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Hampstead

( Originally Published 1932 )



A place of much beauty and charm is Hampstead, the home of Mrs. William Wallace, in New Kent County, and situated about twenty miles east of Richmond, near Tunstall Station. This handsome old place was built about 1812 by Colonel Conway Webb, of Virginia, for his young wife, a Miss Osborne from New England. Their only child died there when a young boy. Over his and other graves the present owners have erected a shrine to commemorate the early history of Hampstead.

The house is of red brick with white trimmings, and has four large, white columns which rise two stories high. Its setting is perfect. The extensive lawn is dotted with many large magnolia and box trees, and to the left is a terraced garden with its old-fashioned flowers. Near the entrance to the garden is still standing a brick structure, in the top of which hung the large, brass farm bell which in old days was rung to summon the hands from the fields when mealtime or sunset meant a rest for the weary.

The house is distinctive in that the rear entrance is a duplicate of the one at the front. It stands on a very high bluff which affords an extensive view of the rich fields and low grounds of the Pamunkey River. In the distance across the river is Chericoke, the old Braxton home, still owned by descendants of Carter Braxton, "the Signer."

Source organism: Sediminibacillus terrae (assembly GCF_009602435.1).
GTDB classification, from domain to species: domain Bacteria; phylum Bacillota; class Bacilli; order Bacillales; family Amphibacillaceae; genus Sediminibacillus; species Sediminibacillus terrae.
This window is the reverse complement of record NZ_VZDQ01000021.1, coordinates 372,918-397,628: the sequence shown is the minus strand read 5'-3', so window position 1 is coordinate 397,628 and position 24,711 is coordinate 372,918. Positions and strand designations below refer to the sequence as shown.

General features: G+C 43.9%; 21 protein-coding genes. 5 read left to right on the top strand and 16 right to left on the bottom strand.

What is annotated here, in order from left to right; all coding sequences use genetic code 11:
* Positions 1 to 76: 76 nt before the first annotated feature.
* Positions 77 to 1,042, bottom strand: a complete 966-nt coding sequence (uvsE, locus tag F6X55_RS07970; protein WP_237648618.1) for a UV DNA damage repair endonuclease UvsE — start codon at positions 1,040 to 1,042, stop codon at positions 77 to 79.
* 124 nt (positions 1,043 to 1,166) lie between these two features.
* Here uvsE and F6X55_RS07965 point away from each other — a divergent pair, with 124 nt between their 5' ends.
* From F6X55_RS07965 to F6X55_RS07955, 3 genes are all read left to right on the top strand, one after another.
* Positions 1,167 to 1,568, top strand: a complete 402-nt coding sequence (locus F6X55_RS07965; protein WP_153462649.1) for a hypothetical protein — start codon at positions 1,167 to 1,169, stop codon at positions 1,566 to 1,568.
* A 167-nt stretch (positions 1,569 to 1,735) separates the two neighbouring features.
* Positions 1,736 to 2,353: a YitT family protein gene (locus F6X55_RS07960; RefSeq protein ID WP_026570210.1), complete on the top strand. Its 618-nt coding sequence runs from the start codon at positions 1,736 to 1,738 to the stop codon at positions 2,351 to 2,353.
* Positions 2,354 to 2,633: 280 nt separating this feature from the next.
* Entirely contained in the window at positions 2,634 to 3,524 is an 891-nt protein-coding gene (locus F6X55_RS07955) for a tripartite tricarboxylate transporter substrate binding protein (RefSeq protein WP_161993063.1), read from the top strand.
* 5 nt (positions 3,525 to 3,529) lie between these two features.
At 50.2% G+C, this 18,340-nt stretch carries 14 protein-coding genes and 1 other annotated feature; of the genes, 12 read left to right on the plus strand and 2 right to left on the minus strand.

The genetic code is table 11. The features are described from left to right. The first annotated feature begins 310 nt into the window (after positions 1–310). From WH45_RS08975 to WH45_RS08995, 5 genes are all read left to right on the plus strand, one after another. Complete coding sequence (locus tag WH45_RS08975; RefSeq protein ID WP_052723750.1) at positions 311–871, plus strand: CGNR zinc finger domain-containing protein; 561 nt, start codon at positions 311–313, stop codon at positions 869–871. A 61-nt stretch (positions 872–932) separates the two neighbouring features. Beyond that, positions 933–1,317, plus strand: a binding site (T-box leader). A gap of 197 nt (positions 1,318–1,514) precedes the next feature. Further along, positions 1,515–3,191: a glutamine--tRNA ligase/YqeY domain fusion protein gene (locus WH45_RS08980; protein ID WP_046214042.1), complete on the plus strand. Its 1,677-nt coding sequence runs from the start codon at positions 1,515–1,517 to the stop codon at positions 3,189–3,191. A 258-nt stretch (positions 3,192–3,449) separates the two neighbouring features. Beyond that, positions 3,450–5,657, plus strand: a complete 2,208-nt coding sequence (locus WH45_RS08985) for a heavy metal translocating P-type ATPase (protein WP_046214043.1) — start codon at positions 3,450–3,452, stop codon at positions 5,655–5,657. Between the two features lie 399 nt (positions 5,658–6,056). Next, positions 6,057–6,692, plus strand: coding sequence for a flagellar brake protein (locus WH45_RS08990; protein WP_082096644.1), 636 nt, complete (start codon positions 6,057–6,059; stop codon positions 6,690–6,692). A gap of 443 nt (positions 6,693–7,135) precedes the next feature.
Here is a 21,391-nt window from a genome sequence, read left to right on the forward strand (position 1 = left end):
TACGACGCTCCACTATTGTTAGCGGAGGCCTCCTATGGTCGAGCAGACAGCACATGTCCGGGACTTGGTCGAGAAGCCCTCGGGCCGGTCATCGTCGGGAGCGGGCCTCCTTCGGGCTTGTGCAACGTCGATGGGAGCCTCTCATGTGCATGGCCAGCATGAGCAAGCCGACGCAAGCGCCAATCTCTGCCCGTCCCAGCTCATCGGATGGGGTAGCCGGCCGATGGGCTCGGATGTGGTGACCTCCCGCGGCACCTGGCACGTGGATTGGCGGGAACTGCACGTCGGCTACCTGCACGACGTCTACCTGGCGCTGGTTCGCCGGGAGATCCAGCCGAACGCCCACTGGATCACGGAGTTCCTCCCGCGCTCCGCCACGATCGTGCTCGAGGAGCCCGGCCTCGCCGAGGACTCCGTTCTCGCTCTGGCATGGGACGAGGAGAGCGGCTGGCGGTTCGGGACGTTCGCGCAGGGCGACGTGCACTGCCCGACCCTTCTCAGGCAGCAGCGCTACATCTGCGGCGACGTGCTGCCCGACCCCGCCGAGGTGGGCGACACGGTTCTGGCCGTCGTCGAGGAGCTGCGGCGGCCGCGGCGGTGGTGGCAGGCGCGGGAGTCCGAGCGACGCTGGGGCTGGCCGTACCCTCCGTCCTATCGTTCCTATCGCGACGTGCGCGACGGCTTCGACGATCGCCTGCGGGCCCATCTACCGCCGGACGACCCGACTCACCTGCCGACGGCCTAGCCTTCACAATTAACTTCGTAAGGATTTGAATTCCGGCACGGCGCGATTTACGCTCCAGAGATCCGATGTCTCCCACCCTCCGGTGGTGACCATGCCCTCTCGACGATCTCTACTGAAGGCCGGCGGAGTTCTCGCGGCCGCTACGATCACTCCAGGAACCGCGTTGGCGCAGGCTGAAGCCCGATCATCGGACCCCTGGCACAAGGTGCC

An inspection of the interior reveals that the real beauty and charm of the mansion lies in the very handsome rooms and their most unusual woodwork. Graceful, winding stairs rise from an English basement to the observatory, three flights above. The floors are of heart pine, unscarred by time, and the mantels and ceilings are particularly handsome and in keeping with the surroundings. The wide hall runs midway the structure from front to back. It is broken by an arch sup-ported by two Corinthian columns. Other arches enclose the stairway and support the floor above. Many architects have been charmed by the beauty of the interior of Hampstead.

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